One need not venture far into The Decline of the Hollywood Empire before stumbling across the first exclamation mark. It is right there, at the bottom of the first page of chapter two: “Digital distribution,” writes author Hervé Fischer, “will end this archaic system of distribution and hasten the decline of the Hollywood empire: two giant steps forward for film in one fell swoop!”
If this is true, the excited punctuation is wholly warranted. The mere idea of the collapse (“imminent” and “inevitable,” apparently) of the planet’s mightiest pop cultural apparatus evokes images worthy of the kind of apocalyptic spectacle Hollywood has been trading in since D.W. Griffith hired his first elephant wrangler: walls crumbling, skyscrapers toppling, seas rising, ships sinking, great cities consumed by conflagration—the whole judgement-day, world’s-end, made-in-California, Day of the Locust shebang.
Like most people who have been prophesying Hollywood’s fall since C.B. Demille was in junior-sized jodhpurs, Fischer—a philosopher, multimedia artist and holder of the Daniel Langlois Chair for Fine Arts and Digital Technologies at Concordia University in Montreal—sees the prospect as a cause for celebration. Ergo, all those excited exclamation points: “Marketing and promotional budgets for A-movies are as staggering as those for the productions themselves!” he exclaims by way of noting just how insanely cost-inefficient current mainstream Hollywood production practices are. Yet, at the same time, “movie-making is a license to print money, which the majors don’t want to let expire!” Yet what is the average cost of your run-of-the-mill blockbuster, as of 2002? “A record $102.8 million!”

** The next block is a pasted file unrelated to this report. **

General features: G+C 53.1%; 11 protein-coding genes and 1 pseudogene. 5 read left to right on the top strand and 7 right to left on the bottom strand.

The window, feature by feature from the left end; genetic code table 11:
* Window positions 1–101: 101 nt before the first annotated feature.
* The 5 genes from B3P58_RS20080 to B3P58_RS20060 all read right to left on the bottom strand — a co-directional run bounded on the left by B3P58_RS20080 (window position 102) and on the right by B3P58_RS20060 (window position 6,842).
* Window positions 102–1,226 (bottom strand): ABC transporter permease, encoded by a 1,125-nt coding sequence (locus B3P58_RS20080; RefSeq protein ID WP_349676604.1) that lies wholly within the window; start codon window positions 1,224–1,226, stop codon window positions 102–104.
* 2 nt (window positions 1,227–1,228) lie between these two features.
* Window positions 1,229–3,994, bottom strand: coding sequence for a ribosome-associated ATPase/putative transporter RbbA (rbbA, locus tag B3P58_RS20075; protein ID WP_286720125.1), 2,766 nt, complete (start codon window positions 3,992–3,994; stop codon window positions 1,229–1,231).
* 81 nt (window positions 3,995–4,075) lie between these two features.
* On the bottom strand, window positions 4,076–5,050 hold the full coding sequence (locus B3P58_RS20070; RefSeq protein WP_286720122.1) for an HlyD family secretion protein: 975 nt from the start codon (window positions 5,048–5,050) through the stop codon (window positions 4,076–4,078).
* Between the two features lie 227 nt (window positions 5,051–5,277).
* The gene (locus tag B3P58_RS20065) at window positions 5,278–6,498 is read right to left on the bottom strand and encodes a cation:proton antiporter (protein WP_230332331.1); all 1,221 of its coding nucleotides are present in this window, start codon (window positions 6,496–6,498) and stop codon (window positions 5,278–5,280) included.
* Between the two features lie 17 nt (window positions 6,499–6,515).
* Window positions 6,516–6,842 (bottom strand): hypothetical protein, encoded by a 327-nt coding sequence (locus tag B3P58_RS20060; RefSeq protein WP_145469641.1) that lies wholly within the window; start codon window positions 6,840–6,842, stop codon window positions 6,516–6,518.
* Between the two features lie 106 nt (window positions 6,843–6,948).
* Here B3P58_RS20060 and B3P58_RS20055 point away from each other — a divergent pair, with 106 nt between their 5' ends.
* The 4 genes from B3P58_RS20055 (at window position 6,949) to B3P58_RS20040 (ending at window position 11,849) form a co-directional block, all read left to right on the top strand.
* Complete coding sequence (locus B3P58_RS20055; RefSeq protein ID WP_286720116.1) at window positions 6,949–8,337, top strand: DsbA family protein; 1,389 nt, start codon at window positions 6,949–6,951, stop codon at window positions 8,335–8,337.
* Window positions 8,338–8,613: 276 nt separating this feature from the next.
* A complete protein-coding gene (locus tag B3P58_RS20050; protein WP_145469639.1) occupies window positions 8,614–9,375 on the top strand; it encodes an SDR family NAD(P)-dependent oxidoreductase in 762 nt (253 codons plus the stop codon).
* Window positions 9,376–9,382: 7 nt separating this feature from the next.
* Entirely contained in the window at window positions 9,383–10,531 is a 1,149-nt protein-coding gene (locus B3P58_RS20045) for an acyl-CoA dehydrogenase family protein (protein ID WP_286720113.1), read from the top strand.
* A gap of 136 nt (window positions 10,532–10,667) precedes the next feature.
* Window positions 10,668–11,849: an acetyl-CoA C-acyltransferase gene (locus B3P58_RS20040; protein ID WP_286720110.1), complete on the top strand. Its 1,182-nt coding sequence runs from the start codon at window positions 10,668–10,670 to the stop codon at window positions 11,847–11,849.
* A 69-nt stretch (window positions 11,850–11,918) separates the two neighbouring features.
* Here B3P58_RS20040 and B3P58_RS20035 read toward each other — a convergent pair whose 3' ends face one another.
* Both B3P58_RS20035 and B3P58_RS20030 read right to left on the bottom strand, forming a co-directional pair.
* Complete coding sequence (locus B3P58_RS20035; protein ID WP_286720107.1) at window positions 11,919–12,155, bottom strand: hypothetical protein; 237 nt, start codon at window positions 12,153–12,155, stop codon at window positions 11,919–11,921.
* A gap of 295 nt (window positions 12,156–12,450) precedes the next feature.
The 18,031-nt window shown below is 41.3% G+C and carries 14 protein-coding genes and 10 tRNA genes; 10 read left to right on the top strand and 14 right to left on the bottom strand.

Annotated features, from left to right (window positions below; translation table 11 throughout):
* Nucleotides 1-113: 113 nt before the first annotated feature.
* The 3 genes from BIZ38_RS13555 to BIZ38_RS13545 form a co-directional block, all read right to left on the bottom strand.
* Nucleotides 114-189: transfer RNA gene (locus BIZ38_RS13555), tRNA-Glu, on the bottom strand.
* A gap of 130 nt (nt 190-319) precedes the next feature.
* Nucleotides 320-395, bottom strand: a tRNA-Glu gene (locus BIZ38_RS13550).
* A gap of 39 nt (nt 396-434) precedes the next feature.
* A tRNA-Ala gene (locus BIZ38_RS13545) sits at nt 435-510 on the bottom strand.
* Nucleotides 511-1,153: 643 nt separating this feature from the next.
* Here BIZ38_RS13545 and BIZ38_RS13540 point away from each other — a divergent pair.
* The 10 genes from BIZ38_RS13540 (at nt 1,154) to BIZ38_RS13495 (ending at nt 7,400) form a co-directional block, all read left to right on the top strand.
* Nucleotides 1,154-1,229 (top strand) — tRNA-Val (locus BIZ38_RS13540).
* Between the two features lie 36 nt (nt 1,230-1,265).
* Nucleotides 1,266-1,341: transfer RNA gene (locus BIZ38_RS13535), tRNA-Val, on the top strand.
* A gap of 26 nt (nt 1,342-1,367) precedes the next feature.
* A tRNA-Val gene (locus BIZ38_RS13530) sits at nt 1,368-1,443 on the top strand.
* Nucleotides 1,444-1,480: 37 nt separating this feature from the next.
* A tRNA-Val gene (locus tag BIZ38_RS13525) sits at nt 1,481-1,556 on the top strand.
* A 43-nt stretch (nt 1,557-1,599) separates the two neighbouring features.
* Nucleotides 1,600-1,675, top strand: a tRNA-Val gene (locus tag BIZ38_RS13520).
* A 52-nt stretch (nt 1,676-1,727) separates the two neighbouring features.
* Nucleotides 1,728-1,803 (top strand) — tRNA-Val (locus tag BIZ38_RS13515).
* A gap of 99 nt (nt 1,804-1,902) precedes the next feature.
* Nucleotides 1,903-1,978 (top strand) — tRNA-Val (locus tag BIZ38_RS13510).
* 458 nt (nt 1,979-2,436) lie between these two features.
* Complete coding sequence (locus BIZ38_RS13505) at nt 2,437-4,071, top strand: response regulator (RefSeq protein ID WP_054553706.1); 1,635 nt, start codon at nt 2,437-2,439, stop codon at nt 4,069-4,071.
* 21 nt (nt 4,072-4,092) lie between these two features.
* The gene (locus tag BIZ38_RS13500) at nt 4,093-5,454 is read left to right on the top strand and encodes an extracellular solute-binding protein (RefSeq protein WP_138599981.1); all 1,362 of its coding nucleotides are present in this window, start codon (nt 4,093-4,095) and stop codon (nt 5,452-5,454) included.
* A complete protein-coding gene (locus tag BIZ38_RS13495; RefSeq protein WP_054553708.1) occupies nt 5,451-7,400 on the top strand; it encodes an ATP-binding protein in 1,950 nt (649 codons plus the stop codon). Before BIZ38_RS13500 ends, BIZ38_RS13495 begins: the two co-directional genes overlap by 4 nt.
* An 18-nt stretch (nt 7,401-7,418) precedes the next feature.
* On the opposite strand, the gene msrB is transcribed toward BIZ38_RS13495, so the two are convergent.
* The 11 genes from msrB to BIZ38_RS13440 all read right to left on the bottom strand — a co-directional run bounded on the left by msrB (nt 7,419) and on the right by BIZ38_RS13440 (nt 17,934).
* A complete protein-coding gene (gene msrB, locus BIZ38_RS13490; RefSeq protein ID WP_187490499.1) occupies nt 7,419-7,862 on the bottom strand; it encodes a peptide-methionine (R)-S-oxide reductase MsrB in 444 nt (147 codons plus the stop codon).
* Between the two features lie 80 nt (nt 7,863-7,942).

While not always quite so breathlessly, doomsayers have been bellowing through the Hollywood hills for years. Clearly, there’s something about this industry, which has held the planet in its twinkly thrall for almost a century, and which has transformed so much, that summons wishful thinking of the deathly variety. Artists would like to see it suffer and die for its philistinism. Small businesses want it dead for its muscular monopolism. Non-American film makers would kill it for killing non-American film industries. Minorities loathe its stereotypes. And really: who wouldn’t like to see Tom Cruise counting his change at the 7-Eleven?
But if there is one reason why the mainstream American movie industry has incurred such biblical wrath over the decades, it has probably got something to do with guilt. If you love movies, you’ve loved Hollywood at some time or another. And if you love movies, you’ve had to hate yourself for that.
Fischer’s slim polemic, which was published in French in 2004 and translated into English in 2006, is steeped in the spurned lover’s pain. “There are two Americas,” he clarifies. “The creative one that we love … and the imperialist one we love less.” (That “we” is revealing. You talking to me?) Indeed, when it comes to citing examples of films and film makers that the author holds as models for potentially promising cracks in the system, his examples are not that far from the middle: the long-redundant Woody Allen is “the symbol of independent film, a unique anti-star who has rejected the Hollywood studio system.” (He is? Hasn’t the studio system rejected him?) The Matrix, which has so far spawned two sleepy hundred-million-dollar-plus sequels and a brisk business in merchandising, “will also go down in the history of this return to the original, fantastical spirit of film.” Michael Moore’s Fahrenheit 9/11, the most blockbustering, multiplex friendly documentary made prior to the long, profitable March of the Penguins, even gets its own exclamation point: “It beat documentary sales records in every country, from Great Britain to Cuba, the latter of which showed a pirated, subtitled version in 120 theatres and on television four weeks after the movie’s release in the United States, with a glee we can only imagine!”